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Effect of droplet morphology on growth dynamics and heat transfer during condensation on superhydrophobic nanostructured surfaces.
ACS Nano. 2012 Feb 28; 6(2):1776-85.AN

Abstract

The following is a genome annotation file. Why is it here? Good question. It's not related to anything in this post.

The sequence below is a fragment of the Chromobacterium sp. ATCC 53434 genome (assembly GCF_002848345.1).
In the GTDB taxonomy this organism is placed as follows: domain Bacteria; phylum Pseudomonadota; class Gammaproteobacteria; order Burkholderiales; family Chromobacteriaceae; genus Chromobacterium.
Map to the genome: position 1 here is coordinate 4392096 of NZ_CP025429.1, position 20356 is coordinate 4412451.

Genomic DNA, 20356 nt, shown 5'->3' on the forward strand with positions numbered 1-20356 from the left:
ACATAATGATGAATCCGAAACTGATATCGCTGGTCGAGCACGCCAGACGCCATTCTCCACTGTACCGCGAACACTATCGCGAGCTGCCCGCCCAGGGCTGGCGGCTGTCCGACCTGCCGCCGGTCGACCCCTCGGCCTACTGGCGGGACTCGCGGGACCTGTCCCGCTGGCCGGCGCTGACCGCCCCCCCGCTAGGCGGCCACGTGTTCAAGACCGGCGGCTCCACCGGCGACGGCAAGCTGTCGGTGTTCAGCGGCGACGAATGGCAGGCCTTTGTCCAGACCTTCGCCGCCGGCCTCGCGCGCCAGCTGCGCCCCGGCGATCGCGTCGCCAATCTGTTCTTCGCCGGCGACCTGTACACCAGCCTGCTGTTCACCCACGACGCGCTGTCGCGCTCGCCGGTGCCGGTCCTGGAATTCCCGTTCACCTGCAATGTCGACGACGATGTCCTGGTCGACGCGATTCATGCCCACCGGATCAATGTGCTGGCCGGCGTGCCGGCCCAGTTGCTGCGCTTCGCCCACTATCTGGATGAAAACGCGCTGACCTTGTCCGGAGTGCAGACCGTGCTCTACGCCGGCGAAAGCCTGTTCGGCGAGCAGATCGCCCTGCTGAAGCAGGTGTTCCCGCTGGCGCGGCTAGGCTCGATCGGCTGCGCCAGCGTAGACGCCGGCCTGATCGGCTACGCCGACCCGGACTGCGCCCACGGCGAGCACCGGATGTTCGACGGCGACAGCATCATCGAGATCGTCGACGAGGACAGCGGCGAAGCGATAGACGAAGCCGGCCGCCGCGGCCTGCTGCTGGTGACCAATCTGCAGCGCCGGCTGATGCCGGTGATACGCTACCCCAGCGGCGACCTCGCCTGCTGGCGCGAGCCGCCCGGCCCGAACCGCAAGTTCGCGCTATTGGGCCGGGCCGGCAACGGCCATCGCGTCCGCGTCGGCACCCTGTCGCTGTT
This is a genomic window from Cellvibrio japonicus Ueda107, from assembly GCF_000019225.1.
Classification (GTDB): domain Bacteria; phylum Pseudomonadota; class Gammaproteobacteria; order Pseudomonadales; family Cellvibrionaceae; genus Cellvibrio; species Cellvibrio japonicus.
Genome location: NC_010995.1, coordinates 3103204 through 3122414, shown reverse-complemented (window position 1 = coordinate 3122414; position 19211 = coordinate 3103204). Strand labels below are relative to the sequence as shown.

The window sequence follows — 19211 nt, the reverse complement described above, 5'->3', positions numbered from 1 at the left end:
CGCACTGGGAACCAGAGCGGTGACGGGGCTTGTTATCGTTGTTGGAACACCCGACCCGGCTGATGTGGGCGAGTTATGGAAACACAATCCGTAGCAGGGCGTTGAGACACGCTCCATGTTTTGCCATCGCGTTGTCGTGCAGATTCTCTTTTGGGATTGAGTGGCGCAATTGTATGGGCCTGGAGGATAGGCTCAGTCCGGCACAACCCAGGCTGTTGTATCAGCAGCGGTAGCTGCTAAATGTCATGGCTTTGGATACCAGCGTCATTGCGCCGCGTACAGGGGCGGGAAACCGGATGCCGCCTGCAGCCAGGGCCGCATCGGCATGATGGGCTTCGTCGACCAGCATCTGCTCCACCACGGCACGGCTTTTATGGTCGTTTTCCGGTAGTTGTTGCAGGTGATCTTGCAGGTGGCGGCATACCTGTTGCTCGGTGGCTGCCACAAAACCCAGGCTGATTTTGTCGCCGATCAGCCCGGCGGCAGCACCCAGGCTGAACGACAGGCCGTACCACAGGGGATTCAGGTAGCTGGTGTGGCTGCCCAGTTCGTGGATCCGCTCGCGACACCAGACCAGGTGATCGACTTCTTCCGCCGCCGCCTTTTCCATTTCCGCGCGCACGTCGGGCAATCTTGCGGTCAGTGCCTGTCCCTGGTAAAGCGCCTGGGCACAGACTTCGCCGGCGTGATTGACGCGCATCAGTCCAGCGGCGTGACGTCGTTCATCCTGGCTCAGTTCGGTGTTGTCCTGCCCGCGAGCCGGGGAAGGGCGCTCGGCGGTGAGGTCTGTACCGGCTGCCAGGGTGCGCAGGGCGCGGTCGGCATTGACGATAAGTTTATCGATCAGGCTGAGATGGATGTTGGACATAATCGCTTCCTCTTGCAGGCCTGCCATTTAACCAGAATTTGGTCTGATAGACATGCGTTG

Condensation on superhydrophobic nanostructured surfaces offers new opportunities for enhanced energy conversion, efficient water harvesting, and high performance thermal management. These surfaces are designed to be Cassie stable and favor the formation of suspended droplets on top of the nanostructures as compared to partially wetting droplets which locally wet the base of the nanostructures. These suspended droplets promise minimal contact line pinning and promote passive droplet shedding at sizes smaller than the characteristic capillary length. However, the gas films underneath such droplets may significantly hinder the overall heat and mass transfer performance. We investigated droplet growth dynamics on superhydrophobic nanostructured surfaces to elucidate the importance of droplet morphology on heat and mass transfer. By taking advantage of well-controlled functionalized silicon nanopillars, we observed the growth and shedding behavior of suspended and partially wetting droplets on the same surface during condensation. Environmental scanning electron microscopy was used to demonstrate that initial droplet growth rates of partially wetting droplets were 6× larger than that of suspended droplets. We subsequently developed a droplet growth model to explain the experimental results and showed that partially wetting droplets had 4-6× higher heat transfer rates than that of suspended droplets. On the basis of these findings, the overall performance enhancement created by surface nanostructuring was examined in comparison to a flat hydrophobic surface. We showed these nanostructured surfaces had 56% heat flux enhancement for partially wetting droplet morphologies and 71% heat flux degradation for suspended morphologies in comparison to flat hydrophobic surfaces. This study provides insights into the previously unidentified role of droplet wetting morphology on growth rate, as well as the need to design Cassie stable nanostructured surfaces with tailored droplet morphologies to achieve enhanced heat and mass transfer during dropwise condensation.